“It was stated the other day, before the San Francisco Board of Supervisors, that as many as eight Chinese opium smoking houses had been fitted up in that city for the use of white men and women, and the announcement has created a good deal of discussion, and elicited from the press recommendations for the suppression of these places.
“We are inclined to doubt whether the spread of the opium habit can be checked in this way. Opium smoking is a species of intoxication, and legislation has certainly not proved effective in dealing with vices of that kind.” — Sacramento Daily Record, Nov. 20, 1875
San Francisco sometimes lives up to its own hype. The city was indeed an “innovator” well before the tech boom's addiction to buzzwords hijacked the term. It was here that the war on drugs began.
From the beginning, San Francisco served as a hub for a legitimate international drug trade. But when city fathers saw fit, San Francisco was also the first municipality in the United States to try — and fail — to put a stop to it via prohibition and police.
This is a worthwhile story to revisit today, as the city and state struggle to figure out what to do with the multibillion-dollar cannabis industry (in San Francisco, it's alternating between ignoring and hampering it, while collecting tax dollars; other places in California, like San Mateo County, have imposed blanket bans on taxpaying marijuana businesses).
And in a twist, the people today who are least likely to appreciate a cannabis dispensary in their neighborhoods — the Chinese — were the direct targets of that first front in the country's long and bitter battle with drugs.
Cannabis was here early on — newspaper ads from the 1860s offer “hasheesh” confections, ideal for the “Debilitated, Hypochrondriac sufferer… in need of an invigorator, pleasant and harmless.” But the first popular drug to appear in San Francisco, after whiskey and tobacco, was opium.
This is credited to Chinese immigrants who, in addition to providing the labor that constructed the Transcontinental Railroad, also helped to build the West. That is literal: Nearly every settlement from Mexico to Canada had at least one Chinese merchant during the late 1800s.
While it's accepted that opium smoking arrived with the first wave of Chinese immigrants, it's doubtful that the first opium smokers in America were Chinese; sailors from ships on the Canton route surely observed and picked up the habit.
It's also unclear exactly how popular the habit was. After China's loss of treasure, land, and sovereignty to Britain after the Opium Wars, the drug had fallen out of favor. Some contemporary accounts guessed about a third of the 41,000 Chinese immigrants in California used the drug — but it was also popular with whites, for whom there were eight opium establishments, “exclusively” for their use, within a few blocks of City Hall.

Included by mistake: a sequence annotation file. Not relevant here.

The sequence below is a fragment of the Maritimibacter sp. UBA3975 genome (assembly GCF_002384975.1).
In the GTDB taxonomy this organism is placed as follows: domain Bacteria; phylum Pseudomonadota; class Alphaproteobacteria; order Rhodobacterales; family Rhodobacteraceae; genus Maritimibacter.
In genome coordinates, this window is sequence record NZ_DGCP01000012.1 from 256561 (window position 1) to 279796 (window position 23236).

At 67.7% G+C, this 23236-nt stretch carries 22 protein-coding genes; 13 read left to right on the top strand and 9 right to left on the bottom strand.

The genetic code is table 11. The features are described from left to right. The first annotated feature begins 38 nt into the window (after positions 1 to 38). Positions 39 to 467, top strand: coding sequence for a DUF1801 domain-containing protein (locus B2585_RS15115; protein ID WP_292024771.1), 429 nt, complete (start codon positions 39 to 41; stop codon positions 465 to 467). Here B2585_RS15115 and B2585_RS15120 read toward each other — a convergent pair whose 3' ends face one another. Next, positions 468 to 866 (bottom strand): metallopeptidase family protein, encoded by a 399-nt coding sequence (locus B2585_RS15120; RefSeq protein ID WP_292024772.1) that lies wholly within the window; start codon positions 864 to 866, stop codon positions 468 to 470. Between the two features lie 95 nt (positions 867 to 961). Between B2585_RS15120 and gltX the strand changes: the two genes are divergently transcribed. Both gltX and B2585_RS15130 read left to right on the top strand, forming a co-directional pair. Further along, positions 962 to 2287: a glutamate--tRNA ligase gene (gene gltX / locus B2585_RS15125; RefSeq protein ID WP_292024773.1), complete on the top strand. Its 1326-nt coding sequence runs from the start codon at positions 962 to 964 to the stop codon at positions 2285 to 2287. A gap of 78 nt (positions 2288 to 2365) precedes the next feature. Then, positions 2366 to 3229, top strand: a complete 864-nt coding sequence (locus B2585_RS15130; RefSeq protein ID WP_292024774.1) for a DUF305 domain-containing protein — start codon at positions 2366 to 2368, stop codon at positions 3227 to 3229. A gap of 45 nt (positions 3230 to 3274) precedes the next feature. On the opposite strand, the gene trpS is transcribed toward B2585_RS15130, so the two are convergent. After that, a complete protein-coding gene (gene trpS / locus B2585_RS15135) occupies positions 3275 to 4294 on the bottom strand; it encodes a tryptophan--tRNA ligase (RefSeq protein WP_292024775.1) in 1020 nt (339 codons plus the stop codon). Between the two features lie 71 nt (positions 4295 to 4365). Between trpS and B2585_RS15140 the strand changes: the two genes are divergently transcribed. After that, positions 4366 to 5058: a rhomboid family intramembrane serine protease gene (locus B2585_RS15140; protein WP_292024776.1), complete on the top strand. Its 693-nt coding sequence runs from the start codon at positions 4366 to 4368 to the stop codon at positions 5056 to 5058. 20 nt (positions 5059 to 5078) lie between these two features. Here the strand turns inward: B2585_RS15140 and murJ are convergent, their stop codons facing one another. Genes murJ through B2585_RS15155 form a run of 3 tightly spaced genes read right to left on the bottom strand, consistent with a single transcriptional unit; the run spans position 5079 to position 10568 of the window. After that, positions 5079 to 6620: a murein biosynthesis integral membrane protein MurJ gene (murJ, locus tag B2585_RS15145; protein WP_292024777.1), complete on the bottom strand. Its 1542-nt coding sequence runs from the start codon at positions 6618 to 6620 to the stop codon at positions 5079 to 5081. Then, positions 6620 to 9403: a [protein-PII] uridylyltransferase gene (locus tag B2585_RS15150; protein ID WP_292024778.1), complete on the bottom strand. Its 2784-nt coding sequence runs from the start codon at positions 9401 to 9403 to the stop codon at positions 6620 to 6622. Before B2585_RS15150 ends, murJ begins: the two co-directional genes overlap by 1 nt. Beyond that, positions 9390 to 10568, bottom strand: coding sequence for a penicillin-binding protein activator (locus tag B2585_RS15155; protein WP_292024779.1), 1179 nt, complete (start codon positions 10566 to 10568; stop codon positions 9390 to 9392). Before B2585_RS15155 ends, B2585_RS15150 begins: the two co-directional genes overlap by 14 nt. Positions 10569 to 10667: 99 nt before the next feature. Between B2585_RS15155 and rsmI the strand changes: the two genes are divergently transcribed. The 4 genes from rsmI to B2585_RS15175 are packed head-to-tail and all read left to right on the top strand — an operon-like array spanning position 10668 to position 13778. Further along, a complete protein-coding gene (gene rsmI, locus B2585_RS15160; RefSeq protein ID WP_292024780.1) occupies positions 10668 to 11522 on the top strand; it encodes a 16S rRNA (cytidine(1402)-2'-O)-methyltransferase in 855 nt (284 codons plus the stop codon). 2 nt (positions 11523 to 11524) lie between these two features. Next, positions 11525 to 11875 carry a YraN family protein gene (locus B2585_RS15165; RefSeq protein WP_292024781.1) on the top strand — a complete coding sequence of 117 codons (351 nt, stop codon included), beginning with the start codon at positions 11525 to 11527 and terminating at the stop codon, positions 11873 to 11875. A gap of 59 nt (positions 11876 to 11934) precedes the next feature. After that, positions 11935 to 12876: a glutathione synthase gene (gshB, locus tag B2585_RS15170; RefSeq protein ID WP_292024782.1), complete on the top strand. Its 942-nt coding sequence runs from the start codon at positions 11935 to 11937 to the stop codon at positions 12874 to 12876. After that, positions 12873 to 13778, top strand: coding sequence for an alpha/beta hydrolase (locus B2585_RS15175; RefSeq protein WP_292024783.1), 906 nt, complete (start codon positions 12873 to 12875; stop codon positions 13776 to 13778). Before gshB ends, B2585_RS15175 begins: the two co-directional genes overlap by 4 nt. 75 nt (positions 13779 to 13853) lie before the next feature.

The drug was not unwelcome. It was one of the few painkillers available to a Civil War-era surgeon. Opium also meant trade. By 1870, San Francisco customs officials reported annual imports of 24,000 pounds of opium from China. And compared to the masses' preferred drug — then alcohol — opium was seen by many doctors and ministers as a lesser or even preferable evil.
Early opium “enforcement” amounted to consumer protection: A newspaper account reported a white man in trouble with the law for trying to sell bunk opium to a Chinese person.
The Chinese themselves were coolly accepted, too. (At the time, the San Francisco Examiner was just as likely to run a story pondering the “Mormon Question” as it was the “Chinese question.”) But that changed with an economic crisis. An extended boom in railroad building and investment, partially supported by public dollars, proved unsustainable. Banks that had invested in railroads failed. That put factory workers and tradesmen out of work — and in direct competition with Chinese labor brought here cheaply by Chinatown's controlling Six Companies via the “coolie” system.
Overnight, anti-Chinese sentiment was everywhere. Authorities began a crackdown on “Mongolian vices” of all kinds, including opium. That “young [white] men and women of respectable business avocations,” as the Examiner wrote, were susceptible to opium's effects helped whip up public furor, and led to the Board of Supervisors approving a ban on opium dens in 1875.
(It's worth noting that banning dens and not the drug itself was a transparently classist maneuver. The poor and middle-classes patronized dens; privileged people with opium habits smoked in the privacy of their expansive homes.)
As the Sacramento Union predicted, the ban was a spectacular failure.
A Chronicle account from the 1890s reported “hundreds” of opium dens in the city. It took the 1906 earthquake, when fires destroyed Chinatown along with much of the rest of the city, to eradicate the dens.
Meanwhile, a trend was born.
The state banned nonmedical sales of opium and cocaine in 1907. That ushered in the era of the drug raid. Agents from the newly formed California Board of Pharmacy, charged with enforcing the ban, burned seized pipes and opium stashes on the street in massive public spectacles. That drove the drug underground by the 1940s, when public officials had lost interest and were instead agitating about Mexican “locoweed.”
In that sense, San Francisco's opium war was a smashing success: it provided pretense for harassing the lower classes and people of color, a plan still followed today.